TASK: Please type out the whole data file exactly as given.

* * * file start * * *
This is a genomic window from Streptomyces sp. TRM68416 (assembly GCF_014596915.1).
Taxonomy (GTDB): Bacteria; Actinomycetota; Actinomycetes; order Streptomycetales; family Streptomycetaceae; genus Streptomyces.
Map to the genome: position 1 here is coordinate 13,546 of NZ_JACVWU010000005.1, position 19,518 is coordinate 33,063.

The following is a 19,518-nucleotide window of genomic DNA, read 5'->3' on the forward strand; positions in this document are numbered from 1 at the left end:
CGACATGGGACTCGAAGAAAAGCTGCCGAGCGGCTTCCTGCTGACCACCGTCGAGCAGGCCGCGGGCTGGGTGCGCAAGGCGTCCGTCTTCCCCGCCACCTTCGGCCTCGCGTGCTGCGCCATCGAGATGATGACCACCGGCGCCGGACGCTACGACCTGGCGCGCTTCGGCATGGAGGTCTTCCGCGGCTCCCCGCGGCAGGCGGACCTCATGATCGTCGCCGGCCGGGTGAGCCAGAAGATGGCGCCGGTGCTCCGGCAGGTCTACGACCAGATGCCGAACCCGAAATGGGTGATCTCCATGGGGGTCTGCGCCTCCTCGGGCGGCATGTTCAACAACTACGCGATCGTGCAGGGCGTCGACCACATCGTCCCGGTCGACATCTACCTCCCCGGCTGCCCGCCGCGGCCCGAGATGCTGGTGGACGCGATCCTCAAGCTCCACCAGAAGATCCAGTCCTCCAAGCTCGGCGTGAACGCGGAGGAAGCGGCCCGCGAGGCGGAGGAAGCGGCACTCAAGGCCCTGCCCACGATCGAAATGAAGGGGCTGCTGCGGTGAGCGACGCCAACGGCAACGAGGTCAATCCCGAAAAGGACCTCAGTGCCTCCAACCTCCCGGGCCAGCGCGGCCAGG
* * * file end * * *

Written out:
This is a genomic window from Streptomyces sp. TRM68416 (assembly GCF_014596915.1).
Taxonomy (GTDB): Bacteria; Actinomycetota; Actinomycetes; order Streptomycetales; family Streptomycetaceae; genus Streptomyces.
Map to the genome: position 1 here is coordinate 13,546 of NZ_JACVWU010000005.1, position 19,518 is coordinate 33,063.

The following is a 19,518-nucleotide window of genomic DNA, read 5'->3' on the forward strand; positions in this document are numbered from 1 at the left end:
CGACATGGGACTCGAAGAAAAGCTGCCGAGCGGCTTCCTGCTGACCACCGTCGAGCAGGCCGCGGGCTGGGTGCGCAAGGCGTCCGTCTTCCCCGCCACCTTCGGCCTCGCGTGCTGCGCCATCGAGATGATGACCACCGGCGCCGGACGCTACGACCTGGCGCGCTTCGGCATGGAGGTCTTCCGCGGCTCCCCGCGGCAGGCGGACCTCATGATCGTCGCCGGCCGGGTGAGCCAGAAGATGGCGCCGGTGCTCCGGCAGGTCTACGACCAGATGCCGAACCCGAAATGGGTGATCTCCATGGGGGTCTGCGCCTCCTCGGGCGGCATGTTCAACAACTACGCGATCGTGCAGGGCGTCGACCACATCGTCCCGGTCGACATCTACCTCCCCGGCTGCCCGCCGCGGCCCGAGATGCTGGTGGACGCGATCCTCAAGCTCCACCAGAAGATCCAGTCCTCCAAGCTCGGCGTGAACGCGGAGGAAGCGGCCCGCGAGGCGGAGGAAGCGGCACTCAAGGCCCTGCCCACGATCGAAATGAAGGGGCTGCTGCGGTGAGCGACGCCAACGGCAACGAGGTCAATCCCGAAAAGGACCTCAGTGCCTCCAACCTCCCGGGCCAGCGCGGCCAGG